Today, let’s meditate on four verses of Scripture. Let’s read these four verses SLOWLY as we let the Holy Spirit reveal to us what he wants us to know. I suggest we read this portion of Scripture at least three times thinking deeply about the content. All day long let’s think about what we read and what the Holy Spirit said to us. Here is Psalm 19:1-4a:


The heavens proclaim the glory of God.

The skies display his craftsmanship.

Day after day they continue to speak;

night after night they make him known.

They speak without a sound or word;

their voice is never heard.

Yet their message has gone throughout the earth,

and their words to all the world.


Reminders


·      Sunday services: 8:30 am @  https://www.facebook.com/NCCUnion/live ; 10:30 am in the Worship Center at NCCU


·      Tuesday, Addiction Ministry, 6:00 pm at the Sunday School Building


·      You can watch any of Pastor Michael’s studies on our Media menu.


·      Join Lola in prayer on Wednesdays at 10:00 am on Facebook Live at https://www.facebook.com/NCCUnion/live You can also call the church office for prayer: 360-898-7855.


·      Join Ron for Transformative Prayer at 6:30 pm on Wednesdays. 


·      Prayer Group, Friday, 9:15 am, NCCU tent area


·      The Journey happens on Saturday at 10:00 am:  https://www.facebook.com/NCCUnion/live



Verse Completions:


·      . . . you will not be judged.


·      . . . you will not be condemned.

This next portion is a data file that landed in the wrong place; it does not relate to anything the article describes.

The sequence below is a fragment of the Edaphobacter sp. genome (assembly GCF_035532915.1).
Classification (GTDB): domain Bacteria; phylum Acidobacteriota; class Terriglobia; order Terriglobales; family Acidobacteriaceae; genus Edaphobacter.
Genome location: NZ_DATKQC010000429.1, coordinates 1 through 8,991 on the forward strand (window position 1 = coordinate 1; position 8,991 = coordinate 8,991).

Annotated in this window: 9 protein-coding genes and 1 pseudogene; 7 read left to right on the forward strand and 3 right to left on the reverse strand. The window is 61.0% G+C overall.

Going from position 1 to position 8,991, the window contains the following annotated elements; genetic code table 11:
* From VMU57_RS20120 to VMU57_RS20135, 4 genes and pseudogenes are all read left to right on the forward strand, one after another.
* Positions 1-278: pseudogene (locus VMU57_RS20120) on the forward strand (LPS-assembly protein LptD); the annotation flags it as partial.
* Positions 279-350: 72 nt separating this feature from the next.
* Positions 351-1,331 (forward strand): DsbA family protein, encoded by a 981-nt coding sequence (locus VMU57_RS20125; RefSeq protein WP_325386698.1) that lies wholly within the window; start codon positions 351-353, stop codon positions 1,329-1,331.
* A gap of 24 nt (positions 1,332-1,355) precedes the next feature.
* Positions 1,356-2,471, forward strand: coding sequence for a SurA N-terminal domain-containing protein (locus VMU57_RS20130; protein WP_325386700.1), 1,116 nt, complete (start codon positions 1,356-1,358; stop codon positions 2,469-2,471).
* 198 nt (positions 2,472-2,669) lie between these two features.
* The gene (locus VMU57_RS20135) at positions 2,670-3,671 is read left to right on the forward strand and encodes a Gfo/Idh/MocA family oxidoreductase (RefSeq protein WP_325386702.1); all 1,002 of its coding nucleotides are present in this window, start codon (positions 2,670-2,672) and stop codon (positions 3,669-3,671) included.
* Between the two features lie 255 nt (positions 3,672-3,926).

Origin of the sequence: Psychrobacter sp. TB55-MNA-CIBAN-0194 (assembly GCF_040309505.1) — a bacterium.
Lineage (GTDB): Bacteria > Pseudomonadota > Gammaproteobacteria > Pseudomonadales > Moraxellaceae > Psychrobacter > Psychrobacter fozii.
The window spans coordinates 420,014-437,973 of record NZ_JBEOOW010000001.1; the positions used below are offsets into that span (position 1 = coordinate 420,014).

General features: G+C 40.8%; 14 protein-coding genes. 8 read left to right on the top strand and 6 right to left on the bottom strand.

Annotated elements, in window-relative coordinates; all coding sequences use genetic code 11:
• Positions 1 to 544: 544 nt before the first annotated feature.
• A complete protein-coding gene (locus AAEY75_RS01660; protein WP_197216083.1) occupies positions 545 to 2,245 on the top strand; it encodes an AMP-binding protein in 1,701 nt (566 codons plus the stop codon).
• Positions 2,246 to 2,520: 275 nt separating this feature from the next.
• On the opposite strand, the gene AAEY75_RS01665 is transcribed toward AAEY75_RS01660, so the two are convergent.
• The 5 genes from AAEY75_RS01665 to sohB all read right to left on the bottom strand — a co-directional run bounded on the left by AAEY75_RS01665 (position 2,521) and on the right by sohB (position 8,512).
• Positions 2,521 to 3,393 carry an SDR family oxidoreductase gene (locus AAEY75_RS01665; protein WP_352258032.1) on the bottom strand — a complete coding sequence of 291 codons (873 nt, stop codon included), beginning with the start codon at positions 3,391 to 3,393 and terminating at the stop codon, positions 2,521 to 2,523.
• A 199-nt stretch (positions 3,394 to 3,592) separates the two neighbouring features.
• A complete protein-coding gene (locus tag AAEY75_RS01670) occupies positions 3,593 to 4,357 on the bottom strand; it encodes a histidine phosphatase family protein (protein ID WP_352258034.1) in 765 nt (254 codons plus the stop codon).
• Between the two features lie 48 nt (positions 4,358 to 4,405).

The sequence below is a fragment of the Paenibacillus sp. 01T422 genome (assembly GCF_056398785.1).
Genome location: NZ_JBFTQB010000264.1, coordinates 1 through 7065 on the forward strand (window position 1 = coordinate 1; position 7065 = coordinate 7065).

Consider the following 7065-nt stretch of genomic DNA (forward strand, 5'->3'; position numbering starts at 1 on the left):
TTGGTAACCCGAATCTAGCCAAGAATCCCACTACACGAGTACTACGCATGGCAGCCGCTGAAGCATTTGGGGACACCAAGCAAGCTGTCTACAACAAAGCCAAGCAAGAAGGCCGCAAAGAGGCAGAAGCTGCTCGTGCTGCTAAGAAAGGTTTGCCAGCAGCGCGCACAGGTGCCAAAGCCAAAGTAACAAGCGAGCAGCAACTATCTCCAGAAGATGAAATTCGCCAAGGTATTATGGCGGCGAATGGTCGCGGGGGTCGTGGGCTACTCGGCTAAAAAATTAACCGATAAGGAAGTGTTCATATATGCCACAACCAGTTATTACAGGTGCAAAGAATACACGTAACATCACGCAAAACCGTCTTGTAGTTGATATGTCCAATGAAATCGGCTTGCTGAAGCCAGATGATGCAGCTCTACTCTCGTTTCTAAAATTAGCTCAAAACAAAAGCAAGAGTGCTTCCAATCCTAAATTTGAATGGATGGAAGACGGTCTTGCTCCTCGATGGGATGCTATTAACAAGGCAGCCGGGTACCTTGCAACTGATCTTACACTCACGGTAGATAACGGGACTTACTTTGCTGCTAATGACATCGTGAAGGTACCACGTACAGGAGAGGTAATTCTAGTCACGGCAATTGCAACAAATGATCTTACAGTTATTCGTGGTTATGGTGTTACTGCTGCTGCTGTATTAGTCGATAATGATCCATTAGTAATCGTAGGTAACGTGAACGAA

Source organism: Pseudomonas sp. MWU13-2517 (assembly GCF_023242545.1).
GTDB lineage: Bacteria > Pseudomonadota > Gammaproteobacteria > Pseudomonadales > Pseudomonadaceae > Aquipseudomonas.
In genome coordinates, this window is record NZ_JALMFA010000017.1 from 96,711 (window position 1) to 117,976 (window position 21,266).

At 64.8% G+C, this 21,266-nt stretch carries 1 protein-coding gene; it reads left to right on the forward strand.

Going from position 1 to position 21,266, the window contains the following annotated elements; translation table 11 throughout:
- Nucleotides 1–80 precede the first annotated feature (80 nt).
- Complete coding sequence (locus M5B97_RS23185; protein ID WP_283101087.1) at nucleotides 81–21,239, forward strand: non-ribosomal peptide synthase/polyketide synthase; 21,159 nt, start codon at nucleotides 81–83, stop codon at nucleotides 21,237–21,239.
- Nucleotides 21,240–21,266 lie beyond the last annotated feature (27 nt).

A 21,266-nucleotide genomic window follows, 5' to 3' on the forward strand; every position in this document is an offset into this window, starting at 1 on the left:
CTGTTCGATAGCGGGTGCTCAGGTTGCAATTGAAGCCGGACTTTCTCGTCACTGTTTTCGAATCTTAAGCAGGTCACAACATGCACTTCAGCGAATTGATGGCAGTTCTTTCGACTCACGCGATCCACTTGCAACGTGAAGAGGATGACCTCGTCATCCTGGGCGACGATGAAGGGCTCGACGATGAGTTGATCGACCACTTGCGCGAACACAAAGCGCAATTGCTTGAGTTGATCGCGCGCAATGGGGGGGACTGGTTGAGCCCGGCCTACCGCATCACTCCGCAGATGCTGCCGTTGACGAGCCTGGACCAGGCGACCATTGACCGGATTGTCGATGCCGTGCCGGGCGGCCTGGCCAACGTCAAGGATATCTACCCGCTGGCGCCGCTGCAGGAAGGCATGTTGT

·      . . . you will be forgiven. Luke 6:37 (NIV)


Faith in the Creator


7/16/2020


Good morning, Fellow Christian.


Song for the Day: https://youtu.be/ElVC6rfX3Z8


Complete the Verses & Name the Book:


·      When you give alms, do not let . . .


·      that your alms may be in secret; and your . . . (completions at the end)



Do you have difficulty sleeping at night? If I have coffee too late in the day, I sometimes struggle getting to sleep. Other than that, sleep comes easily for me. On the other hand, my wife has had issues with sleep for many years. She seems to go in cycles: periods of great sleep followed by periods of terrible sleep. Sometimes she only gets a few hours, and those few hours are interrupted sleep. After several nights of that, a person is about at wits’ end. It’s difficult to function.

The coronavirus has not helped with sleep. For someone who has concerns about breathing on a normal night, thoughts about COVID-19 are unsettling. It’s easy to become fearful. Yesterday, my wife said to me, “Would you be on the lookout for a Bible verse that I can meditate on when I go to bed?” I assured her I would.

Today, as I was following my regularly scheduled Bible reading, I read Psalm 16:


Keep me safe, O God, for I have come to you for refuge. I said to the LORD, “You are my Master! Every good thing I have comes from you.” The godly people in the land are my true heroes! I take pleasure in them! Troubles multiply for those who chase after other gods. I will not take part in their sacrifices of blood or even speak the names of their gods.

LORD, you alone are my inheritance, my cup of blessing. You guard all that is mine. The land you have given me is a pleasant land. What a wonderful inheritance! 

I will bless the LORD who guides me; even at night my heart instructs me. I know the LORD is always with me. I will not be shaken, for he is right beside me.

No wonder my heart is glad, and I rejoice. My body rests in safety. For you will not leave my soul among the dead or allow your holy one to rot in the grave. You will show me the way of life, granting me the joy of your presence and the pleasures of living with you forever.